- As many people continue to adhere to shelter-in-place recommendations during the COVID-19 pandemic, more people are experimenting with cooking meals at home.
- Novice cooks may not be aware that foodborne illnesses are a serious concern, especially when it comes to preparing meat-based dishes.
- Many of the illnesses caused by contaminated food can result in diarrhea, abdominal pain, vomiting, muscle pain, fatigue, and fever, among other symptoms.
- Becoming familiar with safe food preparation recommendations can help reduce the risk of foodborne illnesses while cooking during this unprecedented time.
With more people adhering to shelter-in-place recommendations, many people who used to rely on eating quick meals on the go or heading to their workplace cafeterias are now getting reacquainted with their kitchens.
From the family that is now spending more time eating together to the novice cook learning to prepare more complicated meals, it’s a time of experimentation in the kitchen that isn’t without its risks. Foodborne illnesses are a serious concern, especially when it comes to preparing meat-based dishes.
Healthline spoke with nutrition and food safety experts about ways you and those sharing your kitchen can stay safe while cooking during this unprecedented time.
What are foodborne illnesses?
Foodborne illnesses are a common danger that comes from cooking. The Centers for Disease Control and Prevention (CDC) reports that these illnesses cause about 48 million people to get sick, cause 128,000 to be hospitalized, and result in 3,000 deaths in the United States each year.
There are bout 250 known foodborne illnesses. Some are caused by chemicals and toxins that contaminate food items, but many are the result of viruses, parasites, and bacteria found on food.
What are some of the most common of these microscopic food safety threats? The CDC reports that the most common are norovirus, Salmonella, Clostridium perfringens, Campylobacter and Staphylococcus aureus.
Many of the illnesses caused by contaminated food can result in diarrhea, abdominal pain, vomiting, muscle pain, fatigue, and fever, among other symptoms.
Protecting your food from contaminants
Meredith Carothers, MPH, technical information specialist at the office of public affairs and consumer education at the Food Safety and Inspection Service, United States Department of Agriculture (USDA), said there are some key, common-sense recommendations for protecting yourself from ingesting these contaminants.
First and foremost, keeping the food you’re about to prepare and yourself clean should be at the top of your mind, Carothers said.
Wash your hands thoroughly — also a crucial reminder for COVID-19 prevention — by rinsing and lathering with soap and water before you touch any food items.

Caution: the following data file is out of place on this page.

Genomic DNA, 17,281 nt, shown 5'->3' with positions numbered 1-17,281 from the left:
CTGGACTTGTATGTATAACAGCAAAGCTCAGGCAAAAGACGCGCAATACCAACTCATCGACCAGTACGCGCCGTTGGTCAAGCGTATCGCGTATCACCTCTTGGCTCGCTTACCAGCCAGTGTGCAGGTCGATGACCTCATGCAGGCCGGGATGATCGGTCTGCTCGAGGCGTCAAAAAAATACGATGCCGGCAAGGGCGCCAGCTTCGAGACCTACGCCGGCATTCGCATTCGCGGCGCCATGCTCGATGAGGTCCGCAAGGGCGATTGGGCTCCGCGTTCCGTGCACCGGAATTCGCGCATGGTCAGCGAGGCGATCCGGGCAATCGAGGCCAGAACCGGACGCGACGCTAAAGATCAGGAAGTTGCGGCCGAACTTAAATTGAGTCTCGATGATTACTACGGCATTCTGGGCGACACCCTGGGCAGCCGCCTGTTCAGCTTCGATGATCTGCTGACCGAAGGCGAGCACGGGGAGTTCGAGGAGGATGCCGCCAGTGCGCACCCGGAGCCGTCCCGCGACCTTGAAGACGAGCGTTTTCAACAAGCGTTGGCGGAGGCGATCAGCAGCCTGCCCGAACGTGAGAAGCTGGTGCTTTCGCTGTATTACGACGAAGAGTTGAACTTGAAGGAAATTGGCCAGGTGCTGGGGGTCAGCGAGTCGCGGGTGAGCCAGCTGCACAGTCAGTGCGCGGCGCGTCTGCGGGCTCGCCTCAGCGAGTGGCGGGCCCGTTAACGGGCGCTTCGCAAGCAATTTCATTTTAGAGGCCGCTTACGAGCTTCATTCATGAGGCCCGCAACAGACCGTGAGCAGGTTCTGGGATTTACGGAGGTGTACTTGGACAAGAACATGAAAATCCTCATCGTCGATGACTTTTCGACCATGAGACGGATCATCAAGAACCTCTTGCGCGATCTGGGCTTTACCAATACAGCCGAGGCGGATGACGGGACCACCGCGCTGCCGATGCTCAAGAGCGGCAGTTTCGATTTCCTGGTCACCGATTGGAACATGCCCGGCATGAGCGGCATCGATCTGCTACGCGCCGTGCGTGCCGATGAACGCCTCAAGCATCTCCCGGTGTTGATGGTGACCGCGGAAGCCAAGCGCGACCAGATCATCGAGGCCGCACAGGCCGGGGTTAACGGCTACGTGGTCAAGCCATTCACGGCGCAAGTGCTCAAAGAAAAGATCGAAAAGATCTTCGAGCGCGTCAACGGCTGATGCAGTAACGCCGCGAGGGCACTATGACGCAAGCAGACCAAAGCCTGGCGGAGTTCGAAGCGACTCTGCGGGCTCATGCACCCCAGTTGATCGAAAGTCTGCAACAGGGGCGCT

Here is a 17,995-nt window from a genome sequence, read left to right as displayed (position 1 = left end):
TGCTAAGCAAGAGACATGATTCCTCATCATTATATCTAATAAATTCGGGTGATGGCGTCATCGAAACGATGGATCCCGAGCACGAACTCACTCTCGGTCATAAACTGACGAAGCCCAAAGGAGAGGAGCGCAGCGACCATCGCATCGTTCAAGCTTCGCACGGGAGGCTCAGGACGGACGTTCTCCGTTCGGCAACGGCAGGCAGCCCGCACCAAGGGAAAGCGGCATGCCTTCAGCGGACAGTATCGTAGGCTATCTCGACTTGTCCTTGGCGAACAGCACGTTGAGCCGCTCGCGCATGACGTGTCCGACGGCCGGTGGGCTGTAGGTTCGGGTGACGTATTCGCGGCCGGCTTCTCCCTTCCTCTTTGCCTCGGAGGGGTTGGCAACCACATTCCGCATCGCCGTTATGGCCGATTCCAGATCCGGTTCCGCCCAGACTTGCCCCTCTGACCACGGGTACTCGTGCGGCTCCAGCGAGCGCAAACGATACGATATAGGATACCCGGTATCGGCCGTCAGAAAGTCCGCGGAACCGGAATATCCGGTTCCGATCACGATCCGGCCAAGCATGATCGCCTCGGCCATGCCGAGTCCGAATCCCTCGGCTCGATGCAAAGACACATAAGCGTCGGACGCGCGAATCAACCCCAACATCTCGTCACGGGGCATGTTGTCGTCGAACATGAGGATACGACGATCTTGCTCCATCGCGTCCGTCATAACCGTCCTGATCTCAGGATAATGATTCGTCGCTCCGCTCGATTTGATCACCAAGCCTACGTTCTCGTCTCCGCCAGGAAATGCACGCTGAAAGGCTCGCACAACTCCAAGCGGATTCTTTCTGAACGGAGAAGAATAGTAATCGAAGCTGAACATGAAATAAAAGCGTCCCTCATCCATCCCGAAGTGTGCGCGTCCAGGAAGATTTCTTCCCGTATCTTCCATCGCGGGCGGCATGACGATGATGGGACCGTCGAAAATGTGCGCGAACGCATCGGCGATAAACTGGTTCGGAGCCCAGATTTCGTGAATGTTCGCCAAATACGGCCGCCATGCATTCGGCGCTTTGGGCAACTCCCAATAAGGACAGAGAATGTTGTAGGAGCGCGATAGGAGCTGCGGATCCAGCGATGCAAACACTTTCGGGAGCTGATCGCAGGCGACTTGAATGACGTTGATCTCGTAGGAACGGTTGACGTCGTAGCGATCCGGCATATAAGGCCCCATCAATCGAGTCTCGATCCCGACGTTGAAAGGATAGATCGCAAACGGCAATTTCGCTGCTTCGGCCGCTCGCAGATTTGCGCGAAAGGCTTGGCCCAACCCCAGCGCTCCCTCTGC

Make sure the utensils you are about to use are clean as well as the surfaces upon which you are about to make your meal.
After this, separate items to prevent cross-contamination. Carothers said that meat and poultry products have naturally occurring bacteria on them, and it’s important to avoid juices from a meat item, for instance, on a cutting board that you’re using for a different item. Make sure you clean while you’re cooking and use different utensils for different ingredients.
Once you’re ready for the next step, Carothers stressed that you cook all meat items at a safe internal temperature, use a food thermometer to keep tabs on whether the meat is being cooked satisfactorily, and don’t be deceived by the color of the meat — just because it looks fully cooked, doesn’t mean it is ready for safe consumption.
The final recommendation to keep in mind is to “chill.” She said that you should freeze or refrigerate your poultry and meat items as soon as you bring them home from the grocery store. Don’t leave these items out and exposed. Plus, any meat leftovers should be chilled within 2 hours of cooking them.
Of course, this can be complicated by the summer heat. If the weather is 90°F (32.2°C) or hotter outside, leftover meat or poultry shouldn’t be left outside for more than an hour.
“This time of year, with people in their backyards grilling, having a socially distanced get-together this time of year, sometimes you lose track of time and leftovers might sit out too long,” Carothers said. “You should set a timer and be vigilant and make sure to refrigerate or freeze.”
The impact of COVID-19
Once COVID-19 hit, a lot of conflicting and, at times, confusing information was shared about food safety.
Tamika Sims, PhD, director of food technology communications at the International Food Information Council, said that health authorities have conclusively affirmed that “there is no evidence that food or food packaging is spreading COVID-19.”